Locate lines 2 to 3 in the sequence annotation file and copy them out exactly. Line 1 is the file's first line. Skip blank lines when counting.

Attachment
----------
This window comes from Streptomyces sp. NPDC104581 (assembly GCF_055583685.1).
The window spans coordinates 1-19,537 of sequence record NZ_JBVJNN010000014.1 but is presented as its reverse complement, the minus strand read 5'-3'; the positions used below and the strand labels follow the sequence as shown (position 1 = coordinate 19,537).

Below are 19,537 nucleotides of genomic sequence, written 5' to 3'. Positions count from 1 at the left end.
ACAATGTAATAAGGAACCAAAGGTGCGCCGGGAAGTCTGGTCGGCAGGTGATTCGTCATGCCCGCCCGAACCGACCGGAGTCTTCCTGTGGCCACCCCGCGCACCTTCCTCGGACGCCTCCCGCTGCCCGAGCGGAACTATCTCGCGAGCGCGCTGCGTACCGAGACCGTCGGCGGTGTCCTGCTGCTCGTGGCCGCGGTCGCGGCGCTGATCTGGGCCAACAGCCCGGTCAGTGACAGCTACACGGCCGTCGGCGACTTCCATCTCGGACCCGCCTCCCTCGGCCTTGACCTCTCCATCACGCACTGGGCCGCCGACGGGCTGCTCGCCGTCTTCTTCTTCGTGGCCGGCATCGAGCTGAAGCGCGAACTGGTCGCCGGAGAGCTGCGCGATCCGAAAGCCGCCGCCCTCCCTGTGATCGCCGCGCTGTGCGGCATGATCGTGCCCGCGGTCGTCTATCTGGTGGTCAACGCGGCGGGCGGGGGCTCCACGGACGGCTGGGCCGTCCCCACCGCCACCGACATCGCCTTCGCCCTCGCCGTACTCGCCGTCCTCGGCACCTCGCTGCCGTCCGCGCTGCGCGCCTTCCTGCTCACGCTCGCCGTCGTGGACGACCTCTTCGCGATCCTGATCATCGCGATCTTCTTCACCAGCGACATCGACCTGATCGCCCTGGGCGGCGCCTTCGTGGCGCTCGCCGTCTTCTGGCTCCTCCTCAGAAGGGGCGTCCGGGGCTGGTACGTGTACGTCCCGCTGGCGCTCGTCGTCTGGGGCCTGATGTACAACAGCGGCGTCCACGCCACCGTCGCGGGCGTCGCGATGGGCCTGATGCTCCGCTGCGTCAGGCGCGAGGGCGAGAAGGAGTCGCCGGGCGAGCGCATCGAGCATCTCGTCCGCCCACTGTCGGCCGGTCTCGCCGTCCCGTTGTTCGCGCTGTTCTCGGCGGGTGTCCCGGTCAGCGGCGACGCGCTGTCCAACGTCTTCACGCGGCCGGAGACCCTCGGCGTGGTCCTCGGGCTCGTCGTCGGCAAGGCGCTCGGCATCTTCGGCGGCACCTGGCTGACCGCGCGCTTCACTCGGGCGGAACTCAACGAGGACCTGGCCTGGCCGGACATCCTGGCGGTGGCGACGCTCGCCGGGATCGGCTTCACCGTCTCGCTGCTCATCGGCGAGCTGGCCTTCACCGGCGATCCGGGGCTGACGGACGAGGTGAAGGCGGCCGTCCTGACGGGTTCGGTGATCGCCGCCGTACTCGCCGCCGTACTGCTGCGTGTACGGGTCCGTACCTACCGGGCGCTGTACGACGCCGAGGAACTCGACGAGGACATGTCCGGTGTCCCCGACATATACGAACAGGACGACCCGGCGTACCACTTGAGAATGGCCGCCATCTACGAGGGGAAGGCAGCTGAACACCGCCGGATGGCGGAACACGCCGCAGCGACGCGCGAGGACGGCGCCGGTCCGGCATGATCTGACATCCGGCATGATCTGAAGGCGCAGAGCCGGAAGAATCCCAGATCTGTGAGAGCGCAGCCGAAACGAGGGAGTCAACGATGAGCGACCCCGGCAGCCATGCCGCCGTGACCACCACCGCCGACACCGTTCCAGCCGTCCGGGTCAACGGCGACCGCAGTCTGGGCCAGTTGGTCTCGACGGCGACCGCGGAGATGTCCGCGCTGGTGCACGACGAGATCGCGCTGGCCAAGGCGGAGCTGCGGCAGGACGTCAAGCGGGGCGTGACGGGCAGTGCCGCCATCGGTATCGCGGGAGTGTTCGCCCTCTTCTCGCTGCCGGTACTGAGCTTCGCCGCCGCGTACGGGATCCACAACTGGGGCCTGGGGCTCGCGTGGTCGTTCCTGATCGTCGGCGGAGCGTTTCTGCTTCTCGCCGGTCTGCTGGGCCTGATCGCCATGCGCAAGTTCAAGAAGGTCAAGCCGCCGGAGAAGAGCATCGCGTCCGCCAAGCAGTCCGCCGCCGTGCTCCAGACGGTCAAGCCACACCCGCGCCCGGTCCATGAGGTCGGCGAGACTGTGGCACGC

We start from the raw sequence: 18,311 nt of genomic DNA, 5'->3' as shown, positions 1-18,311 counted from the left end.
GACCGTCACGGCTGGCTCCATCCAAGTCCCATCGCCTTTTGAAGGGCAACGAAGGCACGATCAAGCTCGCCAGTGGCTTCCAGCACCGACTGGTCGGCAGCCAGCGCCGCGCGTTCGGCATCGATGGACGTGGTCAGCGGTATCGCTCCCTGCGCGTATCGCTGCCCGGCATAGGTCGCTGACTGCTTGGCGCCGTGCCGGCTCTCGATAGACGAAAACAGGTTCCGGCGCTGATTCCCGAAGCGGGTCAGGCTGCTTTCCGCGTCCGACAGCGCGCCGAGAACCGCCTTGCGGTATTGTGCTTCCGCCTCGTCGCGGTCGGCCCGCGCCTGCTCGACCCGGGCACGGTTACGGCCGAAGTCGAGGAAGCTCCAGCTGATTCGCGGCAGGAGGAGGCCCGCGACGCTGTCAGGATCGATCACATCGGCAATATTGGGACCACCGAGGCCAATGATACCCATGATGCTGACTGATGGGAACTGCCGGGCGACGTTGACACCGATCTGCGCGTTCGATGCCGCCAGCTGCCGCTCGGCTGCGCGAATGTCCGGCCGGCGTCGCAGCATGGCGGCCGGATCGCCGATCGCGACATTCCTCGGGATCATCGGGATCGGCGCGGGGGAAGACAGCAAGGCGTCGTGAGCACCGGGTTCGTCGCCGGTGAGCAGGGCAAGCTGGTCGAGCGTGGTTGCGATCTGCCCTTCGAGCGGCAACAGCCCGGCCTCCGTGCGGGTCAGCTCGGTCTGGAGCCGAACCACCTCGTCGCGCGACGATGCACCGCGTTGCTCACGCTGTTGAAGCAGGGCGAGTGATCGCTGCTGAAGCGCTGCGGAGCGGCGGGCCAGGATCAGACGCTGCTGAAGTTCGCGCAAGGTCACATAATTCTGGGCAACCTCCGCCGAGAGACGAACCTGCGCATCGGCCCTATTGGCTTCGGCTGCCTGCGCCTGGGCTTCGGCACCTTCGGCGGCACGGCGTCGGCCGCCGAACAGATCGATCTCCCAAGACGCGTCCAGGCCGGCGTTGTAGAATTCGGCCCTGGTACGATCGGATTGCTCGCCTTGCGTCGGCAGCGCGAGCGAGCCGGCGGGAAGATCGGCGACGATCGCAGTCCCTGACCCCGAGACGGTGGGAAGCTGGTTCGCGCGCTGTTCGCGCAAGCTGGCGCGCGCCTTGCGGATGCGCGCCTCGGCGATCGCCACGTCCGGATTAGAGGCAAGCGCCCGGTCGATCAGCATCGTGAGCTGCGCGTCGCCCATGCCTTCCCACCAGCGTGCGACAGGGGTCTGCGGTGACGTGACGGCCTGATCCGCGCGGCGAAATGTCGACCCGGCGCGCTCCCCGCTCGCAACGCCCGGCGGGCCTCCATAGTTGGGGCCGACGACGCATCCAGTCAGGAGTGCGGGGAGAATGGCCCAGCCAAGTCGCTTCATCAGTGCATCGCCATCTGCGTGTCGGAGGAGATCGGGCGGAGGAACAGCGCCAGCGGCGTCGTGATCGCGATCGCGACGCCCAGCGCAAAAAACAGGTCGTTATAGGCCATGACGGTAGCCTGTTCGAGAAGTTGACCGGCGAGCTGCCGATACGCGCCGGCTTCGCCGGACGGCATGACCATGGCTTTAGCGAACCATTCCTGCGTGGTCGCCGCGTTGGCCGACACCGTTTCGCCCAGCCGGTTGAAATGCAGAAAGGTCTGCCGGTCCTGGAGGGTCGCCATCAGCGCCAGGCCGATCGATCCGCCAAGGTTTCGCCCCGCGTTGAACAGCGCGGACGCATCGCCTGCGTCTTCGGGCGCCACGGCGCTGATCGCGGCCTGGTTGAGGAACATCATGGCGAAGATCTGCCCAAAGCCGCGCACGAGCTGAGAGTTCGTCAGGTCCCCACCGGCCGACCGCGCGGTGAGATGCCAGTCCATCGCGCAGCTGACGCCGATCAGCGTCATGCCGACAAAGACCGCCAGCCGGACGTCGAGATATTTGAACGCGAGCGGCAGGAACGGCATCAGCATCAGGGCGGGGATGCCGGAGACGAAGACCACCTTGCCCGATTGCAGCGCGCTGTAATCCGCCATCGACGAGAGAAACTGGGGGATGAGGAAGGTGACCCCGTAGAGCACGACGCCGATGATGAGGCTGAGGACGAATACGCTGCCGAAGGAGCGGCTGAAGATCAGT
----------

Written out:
The window spans coordinates 1-19,537 of sequence record NZ_JBVJNN010000014.1 but is presented as its reverse complement, the minus strand read 5'-3'; the positions used below and the strand labels follow the sequence as shown (position 1 = coordinate 19,537).

Below are 19,537 nucleotides of genomic sequence, written 5' to 3'. Positions count from 1 at the left end.